Later, the company turned toward compact disc technology to release its games. Ports of its arcade titles were released for the Sega CD, CD-i and DOS computers equipped with CD-ROM drives. The company was particularly supportive of the 3DO, not only releasing versions of its games for the console, but also offering a modified version of the 3DO platform as an upgrade kit for existing arcade video game cabinets, supporting compressed video versions of their games at a lower cost. In 1995, American Laser Games released Mazer for the 3DO home market and Orbatak (3DO-powered) for the arcade - their first and only in-house non-Full motion video based games. The company also released a series of light-gun controllers, including the 3DO Game Gun and the PC Gamegun, for home computer use. The latter proved unsuccessful due to its poor accuracy.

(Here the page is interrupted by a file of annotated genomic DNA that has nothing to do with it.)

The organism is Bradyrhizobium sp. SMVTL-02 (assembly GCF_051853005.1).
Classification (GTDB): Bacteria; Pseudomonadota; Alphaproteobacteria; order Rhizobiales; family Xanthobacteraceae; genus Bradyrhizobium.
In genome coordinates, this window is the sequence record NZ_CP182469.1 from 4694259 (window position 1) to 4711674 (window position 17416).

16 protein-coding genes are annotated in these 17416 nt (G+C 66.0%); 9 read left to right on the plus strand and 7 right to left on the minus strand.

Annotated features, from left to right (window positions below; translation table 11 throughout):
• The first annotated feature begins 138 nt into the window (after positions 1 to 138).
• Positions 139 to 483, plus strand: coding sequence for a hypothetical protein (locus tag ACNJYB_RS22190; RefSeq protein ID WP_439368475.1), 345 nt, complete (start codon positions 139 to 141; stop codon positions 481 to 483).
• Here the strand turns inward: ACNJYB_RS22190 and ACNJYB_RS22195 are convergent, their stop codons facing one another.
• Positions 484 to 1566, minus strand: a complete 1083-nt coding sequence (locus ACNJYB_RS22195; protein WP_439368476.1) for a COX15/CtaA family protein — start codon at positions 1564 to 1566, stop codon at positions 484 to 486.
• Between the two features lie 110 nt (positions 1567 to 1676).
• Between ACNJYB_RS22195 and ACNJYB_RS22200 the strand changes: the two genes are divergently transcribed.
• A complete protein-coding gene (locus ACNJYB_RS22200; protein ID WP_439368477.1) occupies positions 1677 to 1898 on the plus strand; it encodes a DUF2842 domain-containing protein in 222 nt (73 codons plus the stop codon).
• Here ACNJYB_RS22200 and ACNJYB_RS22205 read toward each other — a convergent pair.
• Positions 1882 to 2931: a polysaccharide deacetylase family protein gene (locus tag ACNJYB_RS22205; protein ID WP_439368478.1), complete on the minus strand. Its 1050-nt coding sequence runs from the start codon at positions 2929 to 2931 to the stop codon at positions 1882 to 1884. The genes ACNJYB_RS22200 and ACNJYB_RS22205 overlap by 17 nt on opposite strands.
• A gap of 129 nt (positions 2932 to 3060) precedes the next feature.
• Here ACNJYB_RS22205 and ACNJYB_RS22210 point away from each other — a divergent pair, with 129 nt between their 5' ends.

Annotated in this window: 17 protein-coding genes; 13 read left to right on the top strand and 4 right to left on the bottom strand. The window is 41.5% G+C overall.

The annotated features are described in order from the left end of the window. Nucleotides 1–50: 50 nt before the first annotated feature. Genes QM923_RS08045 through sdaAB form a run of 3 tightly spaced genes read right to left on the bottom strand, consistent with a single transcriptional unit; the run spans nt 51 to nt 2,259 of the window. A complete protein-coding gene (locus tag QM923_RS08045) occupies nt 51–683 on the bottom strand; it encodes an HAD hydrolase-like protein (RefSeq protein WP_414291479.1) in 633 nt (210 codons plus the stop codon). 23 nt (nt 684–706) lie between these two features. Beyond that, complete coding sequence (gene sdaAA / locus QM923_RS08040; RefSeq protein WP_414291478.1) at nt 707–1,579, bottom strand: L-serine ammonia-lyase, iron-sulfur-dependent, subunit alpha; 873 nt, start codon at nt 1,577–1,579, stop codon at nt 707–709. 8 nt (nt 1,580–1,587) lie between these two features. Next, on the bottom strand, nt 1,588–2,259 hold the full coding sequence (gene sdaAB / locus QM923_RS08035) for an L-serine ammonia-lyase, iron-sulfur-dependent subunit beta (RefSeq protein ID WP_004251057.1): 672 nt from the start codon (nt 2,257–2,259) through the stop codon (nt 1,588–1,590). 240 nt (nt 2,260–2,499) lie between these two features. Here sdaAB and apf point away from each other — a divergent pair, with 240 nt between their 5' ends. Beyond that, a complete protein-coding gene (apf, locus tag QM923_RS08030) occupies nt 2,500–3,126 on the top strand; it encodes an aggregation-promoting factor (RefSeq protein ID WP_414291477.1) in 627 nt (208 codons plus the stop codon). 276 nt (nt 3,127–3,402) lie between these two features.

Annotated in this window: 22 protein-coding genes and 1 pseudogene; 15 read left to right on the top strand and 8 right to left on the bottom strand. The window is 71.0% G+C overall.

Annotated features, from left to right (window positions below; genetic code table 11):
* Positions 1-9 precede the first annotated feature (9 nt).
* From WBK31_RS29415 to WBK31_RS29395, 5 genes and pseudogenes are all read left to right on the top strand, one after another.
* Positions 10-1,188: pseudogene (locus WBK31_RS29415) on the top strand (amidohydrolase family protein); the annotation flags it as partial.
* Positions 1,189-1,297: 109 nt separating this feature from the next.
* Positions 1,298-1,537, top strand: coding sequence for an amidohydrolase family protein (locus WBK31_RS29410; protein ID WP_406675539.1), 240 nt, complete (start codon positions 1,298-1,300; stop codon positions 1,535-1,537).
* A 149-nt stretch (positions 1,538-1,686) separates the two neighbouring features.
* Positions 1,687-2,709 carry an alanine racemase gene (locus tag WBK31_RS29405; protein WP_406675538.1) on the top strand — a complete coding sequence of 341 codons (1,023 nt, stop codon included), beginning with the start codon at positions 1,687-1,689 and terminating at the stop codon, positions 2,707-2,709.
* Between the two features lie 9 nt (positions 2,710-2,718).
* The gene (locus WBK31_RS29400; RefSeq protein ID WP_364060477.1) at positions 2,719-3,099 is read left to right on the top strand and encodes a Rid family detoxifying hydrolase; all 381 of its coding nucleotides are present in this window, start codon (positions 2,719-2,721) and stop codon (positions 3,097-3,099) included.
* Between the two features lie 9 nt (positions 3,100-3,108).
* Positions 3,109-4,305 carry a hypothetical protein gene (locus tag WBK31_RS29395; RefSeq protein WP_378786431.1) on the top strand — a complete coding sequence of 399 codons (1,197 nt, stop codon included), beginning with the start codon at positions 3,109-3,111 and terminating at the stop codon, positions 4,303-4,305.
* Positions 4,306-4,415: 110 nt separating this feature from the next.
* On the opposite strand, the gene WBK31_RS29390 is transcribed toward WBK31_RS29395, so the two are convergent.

American Laser Games lasted until the mid-to-late 1990s, by which time it had begun making "games for girls" for the PC under the moniker Her Interactive, beginning with McKenzie & Co. This change in direction marked the end of the company's commercial success, and it eventually closed its doors and was bought out by Her Interactive, which had been spun off before ALG closing and is still making games today. In 2000, the development and publishing rights to all of the games that were produced by American Laser Games were purchased by Digital Leisure, Inc from Her Interactive. Many of these games were then re-released for the PC and in DVD TV game format.